It is not WHO is carrying out the fishing but HOW MUCH fish is being removed.

This is a smoke screen to mask the uncomfortable truth which is that the key problem is not WHO is carrying out the fishing but HOW much fish is being removed.

I have reached the conclusion that the entire fisheries management mechanism [IFCAs locally, Defra nationally and CFP on a pan-EU level] is fundamentally flawed because it has become ‘industry captured’. The whole sorry process has lost sight of basics such as that the fish in the marine environment are public, societal resources. Natural renewable fishery resources are in fact a component of our Public Capital. All EU Governments (including UK) are guilty of failing to act as responsible custodians of our fishery resources on behalf of the people. They have for many decades allowed perceived ownership of those resources to be privatised into the hands of commercial fishers. Commercial fishers now sincerely believe the fish ARE theirs. Why wouldn’t they?  They were given FREE licenses that entitles them to exploit the public resource for commercial profit and management decisions consistently overturn scientific advice for appeasement of short term earning opportunities.

The foxes are genuinely running the hen house!

In the acrimonious debate in 2006 when Ben Bradshaw announced the bass Minimum Landing Size was to increase to 40 cm, a number of letters in Fishing News spelt out clearly that recreational anglers had ‘no right’ to interfere in fisheries management and that it was none of their business!

All that is required for evil to prosper is for good men to remain silent. Well, RSA sat silently by when the CFP was being drafted and the CFP ended up prioritising earning opportunities for commercial fishers rather than prioritising the wellbeing of fishery resources. The regulations have slowly – ever so slowly – been modified at each decadal review process but proposals (and there have been many) to seriously re-alter the focus towards protecting fishery resources rather than the livelihoods of fishermen have always been thwarted at the last moment.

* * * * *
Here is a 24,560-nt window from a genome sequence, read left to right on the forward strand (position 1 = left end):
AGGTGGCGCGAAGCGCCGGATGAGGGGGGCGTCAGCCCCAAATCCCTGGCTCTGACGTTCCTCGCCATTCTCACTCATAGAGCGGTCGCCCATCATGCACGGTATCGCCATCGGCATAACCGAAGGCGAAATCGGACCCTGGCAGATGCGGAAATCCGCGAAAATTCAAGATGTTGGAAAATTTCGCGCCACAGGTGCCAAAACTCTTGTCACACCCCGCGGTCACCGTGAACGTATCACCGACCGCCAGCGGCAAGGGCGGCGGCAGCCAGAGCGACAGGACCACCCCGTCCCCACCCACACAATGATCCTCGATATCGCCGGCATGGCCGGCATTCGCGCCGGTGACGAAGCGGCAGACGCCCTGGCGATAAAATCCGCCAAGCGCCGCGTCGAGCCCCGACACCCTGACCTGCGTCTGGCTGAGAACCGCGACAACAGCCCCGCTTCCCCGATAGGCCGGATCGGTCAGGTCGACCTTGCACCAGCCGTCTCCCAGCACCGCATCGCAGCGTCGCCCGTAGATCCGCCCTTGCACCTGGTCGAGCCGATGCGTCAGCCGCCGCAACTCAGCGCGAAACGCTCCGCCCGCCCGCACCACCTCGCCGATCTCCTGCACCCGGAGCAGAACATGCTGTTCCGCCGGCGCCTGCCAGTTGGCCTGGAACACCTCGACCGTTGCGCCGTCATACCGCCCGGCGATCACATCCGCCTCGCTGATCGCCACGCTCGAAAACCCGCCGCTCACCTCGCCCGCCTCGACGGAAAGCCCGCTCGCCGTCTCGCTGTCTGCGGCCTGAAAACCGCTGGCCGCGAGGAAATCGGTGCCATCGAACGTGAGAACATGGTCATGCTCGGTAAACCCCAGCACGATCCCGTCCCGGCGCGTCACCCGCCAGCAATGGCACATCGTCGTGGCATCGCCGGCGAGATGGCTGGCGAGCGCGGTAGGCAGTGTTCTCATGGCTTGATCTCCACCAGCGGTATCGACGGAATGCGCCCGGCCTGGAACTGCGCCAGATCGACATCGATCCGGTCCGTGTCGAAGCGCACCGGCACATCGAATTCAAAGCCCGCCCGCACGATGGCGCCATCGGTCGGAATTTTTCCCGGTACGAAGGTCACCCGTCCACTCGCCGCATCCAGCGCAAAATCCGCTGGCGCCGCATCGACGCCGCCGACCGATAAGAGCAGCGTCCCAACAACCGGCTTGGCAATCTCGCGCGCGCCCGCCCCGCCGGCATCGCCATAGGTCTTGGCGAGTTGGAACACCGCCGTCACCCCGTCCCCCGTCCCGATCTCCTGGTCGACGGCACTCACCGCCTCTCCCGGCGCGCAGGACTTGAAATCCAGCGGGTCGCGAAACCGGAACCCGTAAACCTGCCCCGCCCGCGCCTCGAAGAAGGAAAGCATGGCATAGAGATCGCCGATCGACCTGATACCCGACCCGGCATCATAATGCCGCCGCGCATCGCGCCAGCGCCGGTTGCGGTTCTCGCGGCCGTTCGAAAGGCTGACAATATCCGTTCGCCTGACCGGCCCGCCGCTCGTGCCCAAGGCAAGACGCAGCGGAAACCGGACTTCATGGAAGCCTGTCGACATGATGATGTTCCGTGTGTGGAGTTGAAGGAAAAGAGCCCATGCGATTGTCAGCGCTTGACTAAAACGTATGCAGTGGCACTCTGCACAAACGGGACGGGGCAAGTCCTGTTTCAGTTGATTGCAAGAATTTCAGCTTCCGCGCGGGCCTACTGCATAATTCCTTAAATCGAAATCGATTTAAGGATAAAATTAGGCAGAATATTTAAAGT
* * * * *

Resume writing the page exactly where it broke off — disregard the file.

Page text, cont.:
The foxes are genuinely running the hen house!


No user group have more right to access marine fishery resources than Recreational Sea Anglers

If angling clubs want anglers to campaign for better management of fish stocks, that is brilliant! All credit to them. But for God’s sake they should do so from the perspective of re-establishing recognition in the minds of politicians and fisheries managers that fishery resources ARE public societal resources and should be harvested under an overarching ambition of prioritising the wellbeing of the resources. Furthermore, no user stakeholder has a superior right to access those public resources than those members of the public who elect to equip themselves with the knowledge and gear to catch some fish to feed their families.

No user stakeholder has a superior right to access fisheries than those members of the public who elect to equip themselves with the knowledge and gear to catch some fish to feed their families.

And just for the record, my wife and I eat a lot of fish that includes species I do not catch such as monk, hake to name two. We also tend to order fish when eating out. So I am not opposed to commercial fishing. I am opposed to the ongoing deterioration of fish stocks and the plummeting quality of my legitimate angling experience.

malcolm-gilbertMalcolm Gilbert | June 2017